Mayor Marion Barry, criticized in his reelection campaign for ignoring commericial redevelopment outside the downtown area, released a wide-ranging but general plan yesterday for revitalizing the Minnesota Avenue shopping strip in Northeast.

The first part of the two-part proposal calls for redeveloping a 37-acre area around the busy Benning Road and Minnesota Avenue intersection. Most of the area north of Benning Road would be rezoned to allow construction of high-rise buildings with a mixture of offices, stores and condominiums or apartments.

The plan, based on a consultant's report prepared last December, also calls for the city to establish a special planning and taxing district to control the design and appearance of new buildings and to insure that tax dollars generated by the new developments are used to pay for public improvements in the area.

Barry has been sharply criticized by his Democratic challengers in the Sept. 14 primary -- lawyer Patricia Roberts Harris and City Council members John Ray and Charlene Drew Jarvis -- for neglecting economic development in city neighborhoods.

In a press release announcing the plan, Barry said it "is consistent with my commitment to revitalize neighborhoods and concentrate resources on the previously neglected areas east of the Anacostia River."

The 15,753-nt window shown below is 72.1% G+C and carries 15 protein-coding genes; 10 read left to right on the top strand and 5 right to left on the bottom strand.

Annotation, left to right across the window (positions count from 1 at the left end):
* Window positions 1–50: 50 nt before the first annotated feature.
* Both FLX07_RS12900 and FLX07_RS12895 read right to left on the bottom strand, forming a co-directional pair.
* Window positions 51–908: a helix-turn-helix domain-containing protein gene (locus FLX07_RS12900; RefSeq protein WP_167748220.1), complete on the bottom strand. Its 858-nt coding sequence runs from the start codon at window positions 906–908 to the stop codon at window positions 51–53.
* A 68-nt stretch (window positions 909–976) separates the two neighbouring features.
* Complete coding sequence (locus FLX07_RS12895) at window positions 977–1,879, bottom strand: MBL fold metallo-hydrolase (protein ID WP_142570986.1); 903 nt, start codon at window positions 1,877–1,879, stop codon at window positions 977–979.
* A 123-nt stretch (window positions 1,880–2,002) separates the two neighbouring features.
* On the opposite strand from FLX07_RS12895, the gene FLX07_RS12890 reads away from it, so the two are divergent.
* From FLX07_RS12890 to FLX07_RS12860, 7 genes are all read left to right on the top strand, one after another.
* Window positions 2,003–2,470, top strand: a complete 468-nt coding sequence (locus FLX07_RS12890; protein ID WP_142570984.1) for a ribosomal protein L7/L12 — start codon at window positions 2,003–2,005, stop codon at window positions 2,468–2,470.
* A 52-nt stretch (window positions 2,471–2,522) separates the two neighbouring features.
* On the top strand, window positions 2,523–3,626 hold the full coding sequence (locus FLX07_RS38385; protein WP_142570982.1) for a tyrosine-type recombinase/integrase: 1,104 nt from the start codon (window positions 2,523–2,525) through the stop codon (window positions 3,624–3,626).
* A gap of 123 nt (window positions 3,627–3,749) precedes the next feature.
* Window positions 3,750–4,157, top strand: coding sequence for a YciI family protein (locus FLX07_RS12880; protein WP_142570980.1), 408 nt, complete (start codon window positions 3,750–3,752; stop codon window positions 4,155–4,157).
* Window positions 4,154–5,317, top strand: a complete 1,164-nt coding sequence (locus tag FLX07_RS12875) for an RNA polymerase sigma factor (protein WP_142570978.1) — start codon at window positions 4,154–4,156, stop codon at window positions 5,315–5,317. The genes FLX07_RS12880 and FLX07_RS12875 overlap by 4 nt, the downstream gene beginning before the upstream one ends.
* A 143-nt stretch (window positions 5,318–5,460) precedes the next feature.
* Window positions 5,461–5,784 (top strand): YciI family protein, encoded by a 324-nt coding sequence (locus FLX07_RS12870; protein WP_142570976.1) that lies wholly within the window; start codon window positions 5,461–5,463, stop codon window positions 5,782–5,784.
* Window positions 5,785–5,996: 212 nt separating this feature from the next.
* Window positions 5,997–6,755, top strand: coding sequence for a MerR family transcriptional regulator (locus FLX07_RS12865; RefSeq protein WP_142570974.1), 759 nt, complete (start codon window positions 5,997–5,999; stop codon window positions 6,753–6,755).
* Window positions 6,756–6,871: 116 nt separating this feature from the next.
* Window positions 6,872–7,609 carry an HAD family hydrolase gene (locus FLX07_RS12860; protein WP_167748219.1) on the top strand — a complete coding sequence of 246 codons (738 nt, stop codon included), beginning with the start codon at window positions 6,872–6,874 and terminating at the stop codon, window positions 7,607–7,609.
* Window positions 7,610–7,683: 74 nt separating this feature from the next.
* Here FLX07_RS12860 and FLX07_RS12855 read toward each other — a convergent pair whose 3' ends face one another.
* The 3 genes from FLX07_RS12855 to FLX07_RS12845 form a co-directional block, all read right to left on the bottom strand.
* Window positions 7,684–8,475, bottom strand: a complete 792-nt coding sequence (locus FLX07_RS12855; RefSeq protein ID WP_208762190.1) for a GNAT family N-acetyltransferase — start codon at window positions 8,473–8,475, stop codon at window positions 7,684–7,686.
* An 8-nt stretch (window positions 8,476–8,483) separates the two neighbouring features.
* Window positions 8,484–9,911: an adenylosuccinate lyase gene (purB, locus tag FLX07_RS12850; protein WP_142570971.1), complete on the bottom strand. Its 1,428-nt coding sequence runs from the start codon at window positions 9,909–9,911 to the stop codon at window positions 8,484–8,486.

Barry said the plan could spur new development that would generate $40 million in new buildings and 900 new jobs in 10 years.

But the plan is unfinished, lacks funding for the second part, depends almost exclusively on attracting major devlopers to an area they have long ignored and is devoid of most specifics of how it would be implemented.

The area targeted for redevelopment is in Ward 7, which usually generates the third largest number of votes in Democratic primaries and is considered by the candidates a vital area.

City planning director John (Skip) McCoy, said the release of the plan was not connected to the upcoming primary 11 days away. "We are at a stage that's appropriate to say 'here is the plan'," said McCoy, adding that he was unaware of Barry's earlier promise.

Barry said he was unaware that his public information office had released the plan under his name. "I had not heard it. Did they release that today?" he asked.

Several Ward 7 community leaders said yesterday the plan was simply another in a series of similar plans that had been paid for by the city but had never been carried out.

Advisory Neighborhood Commissioner James Onley, who McCoy said had participated in the plan, said he had not attended a meeting in more than a year.

Onley said those meetings were to help Robert Harmon Associates, a consulting firm, prepare a plan that was finished last year.

"I thought when they had the last study a few years ago it would start development," said Onley, a Barry supporter. "The city has spent $500,000 on studies out here and all tell basically the same thing over and over again."

Walter E. Byard, president of the Ward 7 Business and Professional Organization, which includes storeowners in the area, said the group was never briefed on the plan.

"It's news to me," said Byard, who supports Harris. "I wonder if it is something spur of the moment or if it is thought out."

However, City Council member H.R. Crawford, who represents Ward 7 and who has endorsed Barry, said he was aware of the plan and supported it.

"It is a step in the right direction," said Crawford.